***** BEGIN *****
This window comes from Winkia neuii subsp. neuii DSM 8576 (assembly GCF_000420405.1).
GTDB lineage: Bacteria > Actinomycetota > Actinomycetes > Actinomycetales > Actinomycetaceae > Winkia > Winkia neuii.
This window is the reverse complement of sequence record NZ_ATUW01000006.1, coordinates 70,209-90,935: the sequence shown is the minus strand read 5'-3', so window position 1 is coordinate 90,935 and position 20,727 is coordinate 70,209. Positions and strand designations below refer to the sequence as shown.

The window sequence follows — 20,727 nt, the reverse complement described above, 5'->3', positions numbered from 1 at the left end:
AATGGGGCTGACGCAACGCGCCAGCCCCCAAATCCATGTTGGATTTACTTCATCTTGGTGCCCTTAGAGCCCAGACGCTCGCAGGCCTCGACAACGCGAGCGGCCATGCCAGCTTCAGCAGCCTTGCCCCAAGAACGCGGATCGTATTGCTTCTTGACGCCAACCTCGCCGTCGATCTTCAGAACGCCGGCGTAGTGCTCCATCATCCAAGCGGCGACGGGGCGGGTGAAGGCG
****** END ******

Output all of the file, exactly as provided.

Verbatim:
This window comes from Winkia neuii subsp. neuii DSM 8576 (assembly GCF_000420405.1).
GTDB lineage: Bacteria > Actinomycetota > Actinomycetes > Actinomycetales > Actinomycetaceae > Winkia > Winkia neuii.
This window is the reverse complement of sequence record NZ_ATUW01000006.1, coordinates 70,209-90,935: the sequence shown is the minus strand read 5'-3', so window position 1 is coordinate 90,935 and position 20,727 is coordinate 70,209. Positions and strand designations below refer to the sequence as shown.

The window sequence follows — 20,727 nt, the reverse complement described above, 5'->3', positions numbered from 1 at the left end:
AATGGGGCTGACGCAACGCGCCAGCCCCCAAATCCATGTTGGATTTACTTCATCTTGGTGCCCTTAGAGCCCAGACGCTCGCAGGCCTCGACAACGCGAGCGGCCATGCCAGCTTCAGCAGCCTTGCCCCAAGAACGCGGATCGTATTGCTTCTTGACGCCAACCTCGCCGTCGATCTTCAGAACGCCGGCGTAGTGCTCCATCATCCAAGCGGCGACGGGGCGGGTGAAGGCG